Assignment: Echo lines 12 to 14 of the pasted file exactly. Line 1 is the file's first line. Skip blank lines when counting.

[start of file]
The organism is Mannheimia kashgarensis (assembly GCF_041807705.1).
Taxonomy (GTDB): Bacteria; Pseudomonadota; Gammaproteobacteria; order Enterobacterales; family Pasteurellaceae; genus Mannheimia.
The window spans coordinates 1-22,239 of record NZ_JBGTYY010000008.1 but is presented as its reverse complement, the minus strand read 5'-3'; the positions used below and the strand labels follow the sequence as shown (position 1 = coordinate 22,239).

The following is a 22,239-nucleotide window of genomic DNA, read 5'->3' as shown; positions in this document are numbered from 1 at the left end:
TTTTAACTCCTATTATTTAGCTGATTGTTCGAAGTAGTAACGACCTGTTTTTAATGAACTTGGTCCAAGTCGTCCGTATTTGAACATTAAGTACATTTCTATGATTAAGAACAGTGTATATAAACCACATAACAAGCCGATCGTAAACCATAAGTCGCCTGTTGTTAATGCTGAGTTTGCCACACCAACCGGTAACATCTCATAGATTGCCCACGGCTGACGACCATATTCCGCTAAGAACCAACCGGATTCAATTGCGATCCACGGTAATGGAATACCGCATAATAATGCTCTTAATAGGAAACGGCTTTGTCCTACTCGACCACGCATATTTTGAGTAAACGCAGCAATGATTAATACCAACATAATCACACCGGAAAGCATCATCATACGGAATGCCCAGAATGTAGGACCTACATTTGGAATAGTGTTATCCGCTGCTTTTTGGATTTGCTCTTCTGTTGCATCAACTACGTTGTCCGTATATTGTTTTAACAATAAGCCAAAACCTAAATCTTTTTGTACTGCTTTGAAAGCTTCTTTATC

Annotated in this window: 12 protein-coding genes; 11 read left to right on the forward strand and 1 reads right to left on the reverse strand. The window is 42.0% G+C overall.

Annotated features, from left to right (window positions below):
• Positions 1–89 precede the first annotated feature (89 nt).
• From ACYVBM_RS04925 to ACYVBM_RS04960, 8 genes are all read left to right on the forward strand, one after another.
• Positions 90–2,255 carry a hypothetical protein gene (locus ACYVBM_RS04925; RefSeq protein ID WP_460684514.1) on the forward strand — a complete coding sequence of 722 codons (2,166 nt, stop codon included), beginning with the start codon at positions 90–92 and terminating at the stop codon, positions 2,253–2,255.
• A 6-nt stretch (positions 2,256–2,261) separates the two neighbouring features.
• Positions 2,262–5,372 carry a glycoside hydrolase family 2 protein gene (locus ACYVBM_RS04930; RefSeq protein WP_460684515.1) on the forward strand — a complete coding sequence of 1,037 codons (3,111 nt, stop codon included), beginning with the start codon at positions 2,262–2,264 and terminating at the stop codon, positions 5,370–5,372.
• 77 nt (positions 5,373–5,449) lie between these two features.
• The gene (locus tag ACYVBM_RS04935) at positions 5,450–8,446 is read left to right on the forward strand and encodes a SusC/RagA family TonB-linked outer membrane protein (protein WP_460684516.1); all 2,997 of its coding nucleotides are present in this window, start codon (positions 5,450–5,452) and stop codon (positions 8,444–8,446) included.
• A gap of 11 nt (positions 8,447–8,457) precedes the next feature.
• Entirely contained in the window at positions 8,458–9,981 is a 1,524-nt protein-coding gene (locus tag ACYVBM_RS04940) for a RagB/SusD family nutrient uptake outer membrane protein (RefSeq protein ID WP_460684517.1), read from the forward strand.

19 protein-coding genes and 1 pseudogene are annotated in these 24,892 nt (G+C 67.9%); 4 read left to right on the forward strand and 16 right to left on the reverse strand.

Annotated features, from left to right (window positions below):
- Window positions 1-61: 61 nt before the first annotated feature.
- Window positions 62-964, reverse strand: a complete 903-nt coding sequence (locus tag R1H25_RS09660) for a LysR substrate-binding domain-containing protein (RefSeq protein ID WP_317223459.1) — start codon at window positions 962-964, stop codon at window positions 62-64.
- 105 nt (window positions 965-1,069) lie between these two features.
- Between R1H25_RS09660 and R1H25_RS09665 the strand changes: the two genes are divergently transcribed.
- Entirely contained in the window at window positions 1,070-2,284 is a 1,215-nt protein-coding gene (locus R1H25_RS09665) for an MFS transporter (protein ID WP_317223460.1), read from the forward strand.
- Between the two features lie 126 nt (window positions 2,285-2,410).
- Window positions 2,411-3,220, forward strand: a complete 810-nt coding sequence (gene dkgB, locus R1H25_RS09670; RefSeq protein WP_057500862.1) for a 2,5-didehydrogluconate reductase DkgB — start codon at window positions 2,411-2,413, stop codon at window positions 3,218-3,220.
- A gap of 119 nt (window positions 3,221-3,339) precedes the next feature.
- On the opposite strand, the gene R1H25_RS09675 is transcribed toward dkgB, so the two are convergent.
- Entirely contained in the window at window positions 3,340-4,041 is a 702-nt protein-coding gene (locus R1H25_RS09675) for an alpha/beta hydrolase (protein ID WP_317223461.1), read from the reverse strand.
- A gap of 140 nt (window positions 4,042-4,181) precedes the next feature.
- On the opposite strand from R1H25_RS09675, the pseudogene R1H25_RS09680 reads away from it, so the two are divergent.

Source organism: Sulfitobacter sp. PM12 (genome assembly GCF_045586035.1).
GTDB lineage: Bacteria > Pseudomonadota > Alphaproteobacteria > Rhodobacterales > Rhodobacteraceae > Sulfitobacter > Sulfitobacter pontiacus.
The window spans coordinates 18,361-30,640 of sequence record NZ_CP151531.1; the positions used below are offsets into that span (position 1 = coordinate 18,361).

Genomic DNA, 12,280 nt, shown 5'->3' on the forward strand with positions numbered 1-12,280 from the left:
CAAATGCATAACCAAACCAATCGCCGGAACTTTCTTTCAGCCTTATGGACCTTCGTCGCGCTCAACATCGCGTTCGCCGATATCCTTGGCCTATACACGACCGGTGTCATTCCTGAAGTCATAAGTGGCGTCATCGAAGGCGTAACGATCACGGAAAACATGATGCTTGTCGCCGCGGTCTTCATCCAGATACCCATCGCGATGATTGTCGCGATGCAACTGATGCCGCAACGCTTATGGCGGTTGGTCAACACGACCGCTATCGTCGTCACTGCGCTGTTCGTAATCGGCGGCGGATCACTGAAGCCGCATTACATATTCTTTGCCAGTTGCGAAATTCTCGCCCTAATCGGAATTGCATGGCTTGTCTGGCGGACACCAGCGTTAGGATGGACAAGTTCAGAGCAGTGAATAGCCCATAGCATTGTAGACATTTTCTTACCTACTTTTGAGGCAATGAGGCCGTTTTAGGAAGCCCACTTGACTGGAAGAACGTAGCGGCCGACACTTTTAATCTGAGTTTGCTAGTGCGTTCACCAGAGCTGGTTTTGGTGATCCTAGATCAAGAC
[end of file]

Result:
• Positions 2,262–5,372 carry a glycoside hydrolase family 2 protein gene (locus ACYVBM_RS04930; RefSeq protein WP_460684515.1) on the forward strand — a complete coding sequence of 1,037 codons (3,111 nt, stop codon included), beginning with the start codon at positions 2,262–2,264 and terminating at the stop codon, positions 5,370–5,372.
• 77 nt (positions 5,373–5,449) lie between these two features.
• The gene (locus tag ACYVBM_RS04935) at positions 5,450–8,446 is read left to right on the forward strand and encodes a SusC/RagA family TonB-linked outer membrane protein (protein WP_460684516.1); all 2,997 of its coding nucleotides are present in this window, start codon (positions 5,450–5,452) and stop codon (positions 8,444–8,446) included.